Small Mistakes Cost Big Time
The idiom ‘the devil is in the details’ means that mistakes are usually made in the small details…including mistakes or inaccuracies in your medical records, especially when your disability benefits are at stake. Here’s the rub: you – and not your medical providers – are responsible for all medical record inaccuracies.
For our client Dean Burden that lack of oversight resulted in a denied long-term disability (LTD) claim. Luckily for Dean, he came to our office for help.
As a National Account Manager for a major carton company, Dean makes telephone calls, in-person visits and presentations to existing and prospective customers. Dean’s job requires about 20-25 hours of computer time, 5 hours on the phone, 15-hours driving and 5-hours of direct customer care weekly.
“I was always a very active person, personally and professionally. Slowing down was not in my DNA. With retirement approaching, my wife and I were thinking about the ‘next chapter’ in our lives. We planned to buy a large RV, get away from the humid summer months in Florida, and travel out west, where we planned to work summers at National Parks,” said Dean.
However, Dean’s active work and home life activities began suffering as a result of his chronic cervical and lumbar spine disease requiring increasing medical interventions. As his medical condition worsened and his daily pain increased, Dean’s employer couldn’t accommodate his increasing restrictions, and urged him to file a claim for short term disability benefits, which was approved by SunLife.
However, his LTD claim was denied because of an error in his medical records, a mistake that Dean had overlooked, and medical records are the key to proving a disability claim.
Dean didn’t realize that his medical records sent to SunLife showed that he had mentioned to his doctor that he “wanted to get a recumbent bike and take up trail riding.” Dean never mentioned buying a recumbent bike or taking up trail riding, but because his doctor documented it in his notes, which was included in each future visit, it appeared as a fact that Dean was riding a recumbent bike and trail riding.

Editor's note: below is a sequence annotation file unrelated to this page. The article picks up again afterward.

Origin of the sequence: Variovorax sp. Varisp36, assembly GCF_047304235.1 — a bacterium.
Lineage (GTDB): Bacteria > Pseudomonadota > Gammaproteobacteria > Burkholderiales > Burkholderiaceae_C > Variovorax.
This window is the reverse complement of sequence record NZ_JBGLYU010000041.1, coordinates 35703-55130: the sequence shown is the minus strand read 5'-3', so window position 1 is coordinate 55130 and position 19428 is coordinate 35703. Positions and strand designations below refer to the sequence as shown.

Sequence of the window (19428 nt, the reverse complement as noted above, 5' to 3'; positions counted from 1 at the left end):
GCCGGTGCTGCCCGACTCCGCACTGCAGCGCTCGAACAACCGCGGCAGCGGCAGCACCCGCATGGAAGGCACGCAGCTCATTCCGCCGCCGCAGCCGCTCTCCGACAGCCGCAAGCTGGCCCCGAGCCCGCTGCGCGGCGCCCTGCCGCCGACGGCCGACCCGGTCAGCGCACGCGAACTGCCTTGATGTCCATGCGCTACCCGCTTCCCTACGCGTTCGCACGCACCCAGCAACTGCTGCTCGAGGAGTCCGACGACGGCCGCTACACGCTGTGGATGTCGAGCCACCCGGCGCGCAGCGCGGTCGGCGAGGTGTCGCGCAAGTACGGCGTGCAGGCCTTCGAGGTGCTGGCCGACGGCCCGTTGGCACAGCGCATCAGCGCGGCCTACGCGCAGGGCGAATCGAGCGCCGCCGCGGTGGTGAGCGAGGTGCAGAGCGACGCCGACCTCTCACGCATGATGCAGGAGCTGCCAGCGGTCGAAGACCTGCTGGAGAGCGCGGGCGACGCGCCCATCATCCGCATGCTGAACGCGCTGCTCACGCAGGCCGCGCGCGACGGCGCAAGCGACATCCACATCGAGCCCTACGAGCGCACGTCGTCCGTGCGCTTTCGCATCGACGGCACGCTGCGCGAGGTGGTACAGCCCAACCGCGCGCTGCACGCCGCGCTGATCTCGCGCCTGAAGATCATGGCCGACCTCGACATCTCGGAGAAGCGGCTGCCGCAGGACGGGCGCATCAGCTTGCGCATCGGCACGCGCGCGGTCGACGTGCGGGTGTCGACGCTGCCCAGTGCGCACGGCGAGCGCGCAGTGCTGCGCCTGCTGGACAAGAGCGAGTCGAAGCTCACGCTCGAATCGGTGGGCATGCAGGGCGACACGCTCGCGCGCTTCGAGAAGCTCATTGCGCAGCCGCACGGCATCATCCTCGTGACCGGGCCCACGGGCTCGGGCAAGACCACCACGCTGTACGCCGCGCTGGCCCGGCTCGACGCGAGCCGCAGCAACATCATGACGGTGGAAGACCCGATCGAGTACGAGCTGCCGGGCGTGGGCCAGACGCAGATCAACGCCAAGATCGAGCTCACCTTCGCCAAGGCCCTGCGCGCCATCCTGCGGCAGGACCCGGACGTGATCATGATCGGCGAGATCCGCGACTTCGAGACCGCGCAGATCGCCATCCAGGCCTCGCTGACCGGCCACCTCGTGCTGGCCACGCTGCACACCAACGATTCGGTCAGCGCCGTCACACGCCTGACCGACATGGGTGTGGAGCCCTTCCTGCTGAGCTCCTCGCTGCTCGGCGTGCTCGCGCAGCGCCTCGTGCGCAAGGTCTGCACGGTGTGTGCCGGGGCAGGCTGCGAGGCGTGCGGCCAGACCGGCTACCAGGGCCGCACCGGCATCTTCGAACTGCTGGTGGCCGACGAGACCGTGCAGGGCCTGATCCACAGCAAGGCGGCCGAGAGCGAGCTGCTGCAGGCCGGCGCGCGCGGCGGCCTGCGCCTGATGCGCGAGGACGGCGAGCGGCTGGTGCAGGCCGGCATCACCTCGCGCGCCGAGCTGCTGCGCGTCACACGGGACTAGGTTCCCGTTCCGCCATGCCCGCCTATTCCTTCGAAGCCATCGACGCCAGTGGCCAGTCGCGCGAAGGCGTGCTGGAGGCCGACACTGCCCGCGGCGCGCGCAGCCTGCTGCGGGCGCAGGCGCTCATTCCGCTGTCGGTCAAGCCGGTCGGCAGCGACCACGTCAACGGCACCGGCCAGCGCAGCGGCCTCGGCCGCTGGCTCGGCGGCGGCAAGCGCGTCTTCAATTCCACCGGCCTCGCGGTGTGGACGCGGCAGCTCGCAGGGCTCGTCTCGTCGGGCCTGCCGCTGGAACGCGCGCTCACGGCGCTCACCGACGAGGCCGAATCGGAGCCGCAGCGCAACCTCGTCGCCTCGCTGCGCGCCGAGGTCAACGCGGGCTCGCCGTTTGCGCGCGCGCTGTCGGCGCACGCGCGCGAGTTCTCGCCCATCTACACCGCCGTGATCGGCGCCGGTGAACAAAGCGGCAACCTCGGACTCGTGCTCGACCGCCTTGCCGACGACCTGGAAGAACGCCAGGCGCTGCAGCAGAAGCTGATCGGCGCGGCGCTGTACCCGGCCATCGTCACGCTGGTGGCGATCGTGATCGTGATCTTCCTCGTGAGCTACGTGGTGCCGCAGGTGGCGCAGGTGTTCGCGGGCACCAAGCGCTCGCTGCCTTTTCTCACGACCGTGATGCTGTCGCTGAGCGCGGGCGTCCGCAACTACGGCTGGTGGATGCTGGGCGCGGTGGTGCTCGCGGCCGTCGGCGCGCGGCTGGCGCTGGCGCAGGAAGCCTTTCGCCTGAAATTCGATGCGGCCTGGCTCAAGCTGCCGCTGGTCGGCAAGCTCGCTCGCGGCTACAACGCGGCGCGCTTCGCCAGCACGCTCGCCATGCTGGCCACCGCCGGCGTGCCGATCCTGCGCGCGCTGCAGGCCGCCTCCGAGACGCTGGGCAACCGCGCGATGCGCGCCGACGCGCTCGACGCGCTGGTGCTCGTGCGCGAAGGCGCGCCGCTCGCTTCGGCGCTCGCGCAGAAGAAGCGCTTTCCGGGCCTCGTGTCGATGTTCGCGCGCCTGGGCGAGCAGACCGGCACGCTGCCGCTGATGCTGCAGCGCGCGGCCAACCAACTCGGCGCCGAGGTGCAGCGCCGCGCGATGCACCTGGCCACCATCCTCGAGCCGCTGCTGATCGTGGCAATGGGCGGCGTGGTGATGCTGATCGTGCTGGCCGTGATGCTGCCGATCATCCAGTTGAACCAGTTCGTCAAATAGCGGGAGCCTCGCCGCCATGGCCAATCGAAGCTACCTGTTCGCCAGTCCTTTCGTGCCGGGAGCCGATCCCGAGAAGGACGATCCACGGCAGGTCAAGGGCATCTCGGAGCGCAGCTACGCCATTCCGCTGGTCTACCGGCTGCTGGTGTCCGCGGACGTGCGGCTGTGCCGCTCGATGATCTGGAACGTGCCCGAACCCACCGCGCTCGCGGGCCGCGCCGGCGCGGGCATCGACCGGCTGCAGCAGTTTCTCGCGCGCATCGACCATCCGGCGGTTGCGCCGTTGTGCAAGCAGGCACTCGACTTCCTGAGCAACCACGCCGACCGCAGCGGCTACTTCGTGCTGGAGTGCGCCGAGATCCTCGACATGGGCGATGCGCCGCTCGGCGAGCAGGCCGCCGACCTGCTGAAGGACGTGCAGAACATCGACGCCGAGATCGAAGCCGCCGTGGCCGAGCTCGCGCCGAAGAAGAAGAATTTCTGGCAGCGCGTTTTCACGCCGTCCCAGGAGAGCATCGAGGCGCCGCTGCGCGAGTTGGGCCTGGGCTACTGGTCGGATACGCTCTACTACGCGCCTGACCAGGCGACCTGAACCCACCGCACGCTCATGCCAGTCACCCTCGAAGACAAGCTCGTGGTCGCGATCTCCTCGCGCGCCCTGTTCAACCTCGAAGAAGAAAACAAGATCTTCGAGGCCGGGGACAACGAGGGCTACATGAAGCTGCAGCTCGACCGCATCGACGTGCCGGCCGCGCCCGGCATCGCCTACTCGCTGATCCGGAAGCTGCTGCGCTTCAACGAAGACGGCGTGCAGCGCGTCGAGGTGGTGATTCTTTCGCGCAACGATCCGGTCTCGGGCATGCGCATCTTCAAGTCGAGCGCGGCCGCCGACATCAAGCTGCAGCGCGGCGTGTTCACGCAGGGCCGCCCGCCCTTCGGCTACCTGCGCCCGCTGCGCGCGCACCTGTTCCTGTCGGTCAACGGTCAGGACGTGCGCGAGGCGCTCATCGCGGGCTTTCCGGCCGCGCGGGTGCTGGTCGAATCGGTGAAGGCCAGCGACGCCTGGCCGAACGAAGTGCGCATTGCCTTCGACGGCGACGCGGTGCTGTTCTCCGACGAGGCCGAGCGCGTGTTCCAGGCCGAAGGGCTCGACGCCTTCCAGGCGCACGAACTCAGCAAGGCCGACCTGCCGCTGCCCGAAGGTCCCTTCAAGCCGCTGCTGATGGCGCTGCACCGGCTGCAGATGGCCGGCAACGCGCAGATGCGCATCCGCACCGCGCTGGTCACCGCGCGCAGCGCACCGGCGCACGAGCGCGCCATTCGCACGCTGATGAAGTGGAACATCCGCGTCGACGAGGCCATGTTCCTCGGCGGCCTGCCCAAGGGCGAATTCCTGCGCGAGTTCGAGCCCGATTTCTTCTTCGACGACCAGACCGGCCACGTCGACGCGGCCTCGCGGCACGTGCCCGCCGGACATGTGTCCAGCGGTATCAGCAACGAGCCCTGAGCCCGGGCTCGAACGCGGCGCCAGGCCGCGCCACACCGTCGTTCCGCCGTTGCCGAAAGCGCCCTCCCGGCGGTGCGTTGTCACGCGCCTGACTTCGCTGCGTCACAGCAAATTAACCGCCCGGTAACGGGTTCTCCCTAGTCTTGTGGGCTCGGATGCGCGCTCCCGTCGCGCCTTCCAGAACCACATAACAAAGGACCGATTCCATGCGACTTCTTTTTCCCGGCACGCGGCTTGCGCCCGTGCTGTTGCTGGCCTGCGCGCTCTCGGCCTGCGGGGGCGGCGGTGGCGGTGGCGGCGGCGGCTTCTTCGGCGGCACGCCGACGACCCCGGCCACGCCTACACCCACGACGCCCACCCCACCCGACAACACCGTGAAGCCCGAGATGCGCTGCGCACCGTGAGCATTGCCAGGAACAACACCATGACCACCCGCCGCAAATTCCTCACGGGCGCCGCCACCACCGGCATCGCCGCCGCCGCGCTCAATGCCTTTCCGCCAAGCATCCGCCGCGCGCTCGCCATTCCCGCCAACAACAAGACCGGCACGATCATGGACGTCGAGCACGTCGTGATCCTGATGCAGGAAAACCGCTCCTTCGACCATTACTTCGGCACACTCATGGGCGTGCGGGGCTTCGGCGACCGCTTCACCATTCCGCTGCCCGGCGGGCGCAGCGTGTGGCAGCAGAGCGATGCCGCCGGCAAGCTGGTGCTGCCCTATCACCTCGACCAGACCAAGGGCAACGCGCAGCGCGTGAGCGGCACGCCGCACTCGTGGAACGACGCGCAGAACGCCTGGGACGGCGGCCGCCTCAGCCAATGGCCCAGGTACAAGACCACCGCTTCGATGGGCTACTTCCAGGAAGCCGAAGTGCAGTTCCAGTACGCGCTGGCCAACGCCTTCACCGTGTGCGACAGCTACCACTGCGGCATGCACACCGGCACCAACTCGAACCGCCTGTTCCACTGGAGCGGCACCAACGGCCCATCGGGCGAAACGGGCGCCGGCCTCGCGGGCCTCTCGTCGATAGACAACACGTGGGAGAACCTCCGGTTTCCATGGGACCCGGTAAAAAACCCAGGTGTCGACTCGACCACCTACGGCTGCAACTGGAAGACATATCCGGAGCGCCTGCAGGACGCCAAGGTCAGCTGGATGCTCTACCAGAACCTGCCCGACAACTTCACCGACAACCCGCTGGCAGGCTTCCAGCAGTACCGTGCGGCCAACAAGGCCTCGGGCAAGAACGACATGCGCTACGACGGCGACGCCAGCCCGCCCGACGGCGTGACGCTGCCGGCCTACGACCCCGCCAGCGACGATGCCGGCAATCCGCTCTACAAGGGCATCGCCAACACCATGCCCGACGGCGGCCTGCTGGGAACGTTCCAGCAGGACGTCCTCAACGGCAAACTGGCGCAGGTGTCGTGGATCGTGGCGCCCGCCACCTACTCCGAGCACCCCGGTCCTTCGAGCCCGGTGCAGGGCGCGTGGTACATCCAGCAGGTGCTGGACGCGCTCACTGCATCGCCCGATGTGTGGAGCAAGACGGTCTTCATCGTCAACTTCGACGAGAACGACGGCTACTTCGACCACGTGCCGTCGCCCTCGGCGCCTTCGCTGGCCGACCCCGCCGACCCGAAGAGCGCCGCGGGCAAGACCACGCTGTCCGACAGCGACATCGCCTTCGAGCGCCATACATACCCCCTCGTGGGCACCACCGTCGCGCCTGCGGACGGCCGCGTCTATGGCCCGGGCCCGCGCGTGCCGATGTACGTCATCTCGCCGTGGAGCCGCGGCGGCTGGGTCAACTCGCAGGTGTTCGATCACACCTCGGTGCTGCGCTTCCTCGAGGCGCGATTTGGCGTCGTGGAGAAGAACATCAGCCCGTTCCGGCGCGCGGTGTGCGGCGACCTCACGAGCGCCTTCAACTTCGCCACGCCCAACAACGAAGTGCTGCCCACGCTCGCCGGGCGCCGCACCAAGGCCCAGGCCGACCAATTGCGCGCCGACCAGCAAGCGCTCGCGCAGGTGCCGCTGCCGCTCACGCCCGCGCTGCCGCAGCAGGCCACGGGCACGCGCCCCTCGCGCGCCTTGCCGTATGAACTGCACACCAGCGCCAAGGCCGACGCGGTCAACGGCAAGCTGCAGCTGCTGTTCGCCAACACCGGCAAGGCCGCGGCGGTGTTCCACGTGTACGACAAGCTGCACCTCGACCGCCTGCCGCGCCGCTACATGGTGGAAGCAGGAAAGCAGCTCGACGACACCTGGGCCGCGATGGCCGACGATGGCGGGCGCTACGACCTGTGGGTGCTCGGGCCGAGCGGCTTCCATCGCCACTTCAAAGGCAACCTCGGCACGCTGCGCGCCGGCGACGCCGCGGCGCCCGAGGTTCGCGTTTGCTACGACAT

SunLife seized on this small doctor’s note as their reason to deny Dean’s LTD claim, arguing that these activities were inconsistent with someone suffering a severe spinal disability.
After receiving the denial from SunLife, Dean says he was ready to file an appeal and asked his pain management physician for a disability lawyer he could trust with his case. “Without hesitation, she recommended that I contact Claudeth Henry, as my doctor had nothing but praise for her hard work and knowledge of medical issues like mine.”
When Dean came to us, we reviewed his medical records, discovered the discrepancy, and worked with his doctor to correct the physician’s note. On appeal we were able to flip the script by showing that owning a recumbent bike was not inconsistent with being disabled.
Armed with our research and supporting corrected medical records from his doctor, SunLife approved Dean’s LTD claim.
“I found Claudeth to be compassionate and caring, reviewing my case often with an open door should I have questions and I’m sure pleased with the outcome,” says Dean. Case Closed.